10 years ago, Francis Nyeko (42) was left devastated after his wife left him because of his disability (amongst other reasons.)
The couple had four children and Francis was worried that he wouldn't be able to care for them. The family had also just returned from an Internally Displaced Camp due to the war insurgency caused by Joseph Kony’s Lord’s Resistance Army rebel group.
One year ago we started work in Pabbo Sub County, Amuru District in Northern Uganda, in partnership with National Union of Women with Disabilities of Uganda (NUWODU) and with support from Big Lottery Fund. We began The Amuru Disability Mainstreaming Project (ADIMAP), supporting vulnerable communities that were affected by war and specifically people with disabilities such as Nyeko.
Communities have since been supported with start-up seeds to grow vegetable gardens and other cereal crops. They have received training in disability rights and inclusion. Farmers like Nyeko have also been trained in sustainable agriculture, nutrition, hygiene, sanitation and gender and community relations. Nyeko belongs to a community group who meet and discuss issues that affect them and how to improve their livelihoods.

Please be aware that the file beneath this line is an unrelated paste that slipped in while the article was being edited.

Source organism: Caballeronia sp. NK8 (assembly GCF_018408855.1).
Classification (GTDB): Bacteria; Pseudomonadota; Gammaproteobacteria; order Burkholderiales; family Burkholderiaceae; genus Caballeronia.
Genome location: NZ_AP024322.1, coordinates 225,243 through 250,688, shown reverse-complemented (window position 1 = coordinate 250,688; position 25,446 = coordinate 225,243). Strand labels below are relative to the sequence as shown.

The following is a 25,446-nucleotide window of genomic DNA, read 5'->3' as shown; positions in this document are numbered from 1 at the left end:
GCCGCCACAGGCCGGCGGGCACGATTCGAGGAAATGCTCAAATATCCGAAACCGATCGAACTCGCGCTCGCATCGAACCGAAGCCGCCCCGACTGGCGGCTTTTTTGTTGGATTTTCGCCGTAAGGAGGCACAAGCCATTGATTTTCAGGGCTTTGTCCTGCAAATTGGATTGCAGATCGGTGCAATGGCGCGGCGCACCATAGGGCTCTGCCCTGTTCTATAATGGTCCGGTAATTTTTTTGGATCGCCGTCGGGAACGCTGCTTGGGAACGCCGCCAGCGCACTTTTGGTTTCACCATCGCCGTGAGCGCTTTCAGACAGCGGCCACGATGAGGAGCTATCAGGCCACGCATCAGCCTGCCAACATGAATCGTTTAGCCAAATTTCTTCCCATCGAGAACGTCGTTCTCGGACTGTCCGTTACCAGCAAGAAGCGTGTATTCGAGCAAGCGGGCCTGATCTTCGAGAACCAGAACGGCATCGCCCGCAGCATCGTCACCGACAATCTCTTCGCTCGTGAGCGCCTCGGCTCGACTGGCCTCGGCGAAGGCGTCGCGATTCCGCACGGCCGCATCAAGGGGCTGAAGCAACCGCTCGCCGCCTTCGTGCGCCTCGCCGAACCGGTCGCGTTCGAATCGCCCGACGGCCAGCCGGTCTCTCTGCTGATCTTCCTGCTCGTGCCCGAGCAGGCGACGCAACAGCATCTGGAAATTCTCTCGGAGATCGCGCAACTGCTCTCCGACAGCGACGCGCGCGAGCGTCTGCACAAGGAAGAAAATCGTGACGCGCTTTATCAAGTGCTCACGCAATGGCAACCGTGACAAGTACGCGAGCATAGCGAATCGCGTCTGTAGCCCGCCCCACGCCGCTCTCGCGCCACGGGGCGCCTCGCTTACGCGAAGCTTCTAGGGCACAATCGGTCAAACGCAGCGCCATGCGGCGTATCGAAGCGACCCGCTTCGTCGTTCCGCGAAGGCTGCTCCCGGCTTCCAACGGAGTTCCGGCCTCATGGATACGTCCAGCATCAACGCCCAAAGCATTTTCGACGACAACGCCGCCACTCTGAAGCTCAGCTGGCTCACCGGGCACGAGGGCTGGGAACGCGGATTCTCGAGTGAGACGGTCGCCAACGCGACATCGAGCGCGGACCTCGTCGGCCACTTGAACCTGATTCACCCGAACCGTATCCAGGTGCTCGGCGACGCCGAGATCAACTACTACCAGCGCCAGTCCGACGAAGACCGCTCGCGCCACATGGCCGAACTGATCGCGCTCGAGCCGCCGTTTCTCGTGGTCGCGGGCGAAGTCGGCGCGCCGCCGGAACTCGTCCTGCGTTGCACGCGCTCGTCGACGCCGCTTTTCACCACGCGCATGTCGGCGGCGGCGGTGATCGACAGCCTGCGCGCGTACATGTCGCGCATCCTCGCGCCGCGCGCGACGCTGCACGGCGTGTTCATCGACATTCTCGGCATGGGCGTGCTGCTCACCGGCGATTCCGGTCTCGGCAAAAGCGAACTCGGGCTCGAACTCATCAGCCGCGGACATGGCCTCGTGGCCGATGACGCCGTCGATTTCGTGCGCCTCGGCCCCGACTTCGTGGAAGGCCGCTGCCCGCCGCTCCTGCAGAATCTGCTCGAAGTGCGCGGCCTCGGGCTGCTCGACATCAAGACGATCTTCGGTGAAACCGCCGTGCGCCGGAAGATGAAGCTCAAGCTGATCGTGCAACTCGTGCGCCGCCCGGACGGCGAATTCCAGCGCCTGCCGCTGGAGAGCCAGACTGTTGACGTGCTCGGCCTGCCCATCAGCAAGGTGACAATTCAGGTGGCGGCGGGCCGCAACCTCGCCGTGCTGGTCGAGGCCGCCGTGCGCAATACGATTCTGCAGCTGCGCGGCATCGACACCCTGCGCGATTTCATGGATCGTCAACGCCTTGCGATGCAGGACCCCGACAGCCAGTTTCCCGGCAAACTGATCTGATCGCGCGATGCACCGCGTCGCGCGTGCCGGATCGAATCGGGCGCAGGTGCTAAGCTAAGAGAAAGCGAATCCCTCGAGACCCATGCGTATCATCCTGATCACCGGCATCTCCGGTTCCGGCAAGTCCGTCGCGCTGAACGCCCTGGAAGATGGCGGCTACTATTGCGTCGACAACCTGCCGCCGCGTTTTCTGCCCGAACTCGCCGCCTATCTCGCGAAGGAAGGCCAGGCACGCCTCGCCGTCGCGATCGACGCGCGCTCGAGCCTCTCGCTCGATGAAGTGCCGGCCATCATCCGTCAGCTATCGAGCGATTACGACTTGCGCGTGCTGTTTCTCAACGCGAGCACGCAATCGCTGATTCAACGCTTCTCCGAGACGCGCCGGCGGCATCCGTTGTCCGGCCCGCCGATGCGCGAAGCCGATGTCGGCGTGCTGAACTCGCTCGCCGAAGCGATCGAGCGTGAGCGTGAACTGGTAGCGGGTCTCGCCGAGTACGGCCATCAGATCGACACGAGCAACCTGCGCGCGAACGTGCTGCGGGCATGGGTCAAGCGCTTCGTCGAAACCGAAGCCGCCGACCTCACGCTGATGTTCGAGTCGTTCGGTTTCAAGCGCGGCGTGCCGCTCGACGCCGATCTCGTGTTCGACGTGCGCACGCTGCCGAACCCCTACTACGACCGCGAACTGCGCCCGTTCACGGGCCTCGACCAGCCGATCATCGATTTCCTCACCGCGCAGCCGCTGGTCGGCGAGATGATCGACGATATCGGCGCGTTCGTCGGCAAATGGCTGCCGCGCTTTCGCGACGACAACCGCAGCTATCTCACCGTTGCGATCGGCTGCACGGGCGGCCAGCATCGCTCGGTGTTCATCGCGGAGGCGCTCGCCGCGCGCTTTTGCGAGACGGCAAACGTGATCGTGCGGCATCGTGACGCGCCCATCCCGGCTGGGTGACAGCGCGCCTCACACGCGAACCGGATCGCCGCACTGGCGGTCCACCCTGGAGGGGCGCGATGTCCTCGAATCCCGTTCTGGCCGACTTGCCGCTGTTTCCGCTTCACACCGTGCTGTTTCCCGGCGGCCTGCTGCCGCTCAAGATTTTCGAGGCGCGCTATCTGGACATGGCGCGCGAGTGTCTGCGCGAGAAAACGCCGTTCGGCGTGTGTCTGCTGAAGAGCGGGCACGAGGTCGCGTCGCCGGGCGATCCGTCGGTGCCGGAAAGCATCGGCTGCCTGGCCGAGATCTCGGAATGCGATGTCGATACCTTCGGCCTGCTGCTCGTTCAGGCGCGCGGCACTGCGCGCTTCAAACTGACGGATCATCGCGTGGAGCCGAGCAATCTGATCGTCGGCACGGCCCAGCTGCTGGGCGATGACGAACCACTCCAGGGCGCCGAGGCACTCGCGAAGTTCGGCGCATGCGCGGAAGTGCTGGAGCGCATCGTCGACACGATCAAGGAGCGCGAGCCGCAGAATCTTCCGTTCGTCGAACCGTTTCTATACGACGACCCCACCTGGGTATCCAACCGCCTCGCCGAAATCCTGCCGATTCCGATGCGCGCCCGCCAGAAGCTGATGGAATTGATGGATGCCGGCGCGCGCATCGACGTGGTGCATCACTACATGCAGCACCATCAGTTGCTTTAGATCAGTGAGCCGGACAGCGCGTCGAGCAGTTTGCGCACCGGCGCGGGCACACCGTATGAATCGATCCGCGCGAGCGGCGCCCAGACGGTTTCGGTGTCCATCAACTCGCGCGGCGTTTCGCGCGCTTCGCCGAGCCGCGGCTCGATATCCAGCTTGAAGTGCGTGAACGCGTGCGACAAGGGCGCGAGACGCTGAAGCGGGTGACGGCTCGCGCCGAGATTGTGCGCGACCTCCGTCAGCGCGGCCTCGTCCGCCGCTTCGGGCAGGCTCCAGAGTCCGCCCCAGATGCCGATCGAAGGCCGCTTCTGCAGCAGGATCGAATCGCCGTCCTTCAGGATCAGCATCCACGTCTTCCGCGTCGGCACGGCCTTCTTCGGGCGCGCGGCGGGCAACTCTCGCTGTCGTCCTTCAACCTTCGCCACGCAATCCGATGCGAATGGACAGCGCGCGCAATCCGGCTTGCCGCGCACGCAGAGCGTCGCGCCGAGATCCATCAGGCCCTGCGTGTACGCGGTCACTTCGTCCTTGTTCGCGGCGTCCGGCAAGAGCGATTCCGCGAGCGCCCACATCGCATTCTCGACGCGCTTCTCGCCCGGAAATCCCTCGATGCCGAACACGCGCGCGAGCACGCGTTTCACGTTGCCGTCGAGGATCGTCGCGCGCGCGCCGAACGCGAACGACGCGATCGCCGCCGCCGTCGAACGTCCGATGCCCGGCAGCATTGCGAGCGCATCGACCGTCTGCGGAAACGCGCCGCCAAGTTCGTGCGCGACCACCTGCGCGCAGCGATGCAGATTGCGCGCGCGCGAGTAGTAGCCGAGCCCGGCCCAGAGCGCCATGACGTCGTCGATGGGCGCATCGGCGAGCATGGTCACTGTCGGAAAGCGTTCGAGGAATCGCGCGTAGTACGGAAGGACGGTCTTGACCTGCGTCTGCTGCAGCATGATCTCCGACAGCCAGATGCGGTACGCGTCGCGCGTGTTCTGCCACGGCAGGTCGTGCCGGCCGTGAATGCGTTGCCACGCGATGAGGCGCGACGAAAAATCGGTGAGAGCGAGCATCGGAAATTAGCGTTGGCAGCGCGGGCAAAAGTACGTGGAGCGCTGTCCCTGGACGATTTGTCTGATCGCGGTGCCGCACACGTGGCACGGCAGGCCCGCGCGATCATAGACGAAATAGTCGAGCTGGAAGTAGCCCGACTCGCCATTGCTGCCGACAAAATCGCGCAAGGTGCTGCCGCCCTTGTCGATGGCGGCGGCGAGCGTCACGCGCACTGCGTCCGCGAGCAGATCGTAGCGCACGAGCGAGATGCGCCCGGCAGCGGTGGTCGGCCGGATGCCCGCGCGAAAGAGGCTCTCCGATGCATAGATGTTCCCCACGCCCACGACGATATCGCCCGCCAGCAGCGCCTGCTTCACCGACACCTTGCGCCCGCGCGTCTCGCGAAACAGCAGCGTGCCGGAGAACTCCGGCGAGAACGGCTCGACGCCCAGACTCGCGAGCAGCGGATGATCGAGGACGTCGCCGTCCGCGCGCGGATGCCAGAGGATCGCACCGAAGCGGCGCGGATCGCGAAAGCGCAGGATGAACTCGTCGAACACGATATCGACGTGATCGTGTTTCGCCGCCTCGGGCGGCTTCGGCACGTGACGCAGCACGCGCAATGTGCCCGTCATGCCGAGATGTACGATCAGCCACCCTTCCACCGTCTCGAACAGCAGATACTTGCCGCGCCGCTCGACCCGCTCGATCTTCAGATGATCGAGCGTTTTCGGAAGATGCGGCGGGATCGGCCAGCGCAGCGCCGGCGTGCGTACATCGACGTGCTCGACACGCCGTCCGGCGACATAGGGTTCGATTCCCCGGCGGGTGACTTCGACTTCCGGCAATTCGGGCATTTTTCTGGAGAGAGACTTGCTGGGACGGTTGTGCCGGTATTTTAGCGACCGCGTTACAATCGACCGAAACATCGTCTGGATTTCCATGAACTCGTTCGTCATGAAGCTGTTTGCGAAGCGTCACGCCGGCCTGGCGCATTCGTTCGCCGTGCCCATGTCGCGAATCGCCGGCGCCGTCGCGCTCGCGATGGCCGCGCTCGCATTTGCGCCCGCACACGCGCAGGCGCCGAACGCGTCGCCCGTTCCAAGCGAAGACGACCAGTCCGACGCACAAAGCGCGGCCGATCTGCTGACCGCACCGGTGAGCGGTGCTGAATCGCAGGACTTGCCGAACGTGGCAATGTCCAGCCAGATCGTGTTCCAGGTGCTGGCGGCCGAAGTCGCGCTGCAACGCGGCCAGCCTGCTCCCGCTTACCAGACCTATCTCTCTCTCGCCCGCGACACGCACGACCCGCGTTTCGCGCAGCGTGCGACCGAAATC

Nyeko now uses a wheel chair, given to him by NUDIPU, to access his gardens. He is now confident in himself and the community no longer focus on his disability but on what he is able to do for himself.
Last season, Nyeko planted soya beans and an assortment of other vegetables. His harvest enabled his family to have enough nutritious food and the surplus was sold for income. He was able to send his two children to secondary school and the other two were able to sit their exams without being disrupted for non-payment of school fees. Nyeko says:
“I am very proud of Send a Cow and Big Lottery for their kind support. We were neglected people. No one cared for disabled people. Even other programmes did not mind about us. It was worse in the camp. We simply existed but today we are living meaningfully; supporting our families and our families loving us back."
Nyeko sees a bright future ahead. He belongs to a savings group is saving on a weekly basis. He is hoping to make enough money to build an iron-roofed house and buy a better wheel-chair. He is not worried about getting to market. He is now a renowned vegetable farmer in his community and people come to him home to buy produce. He says: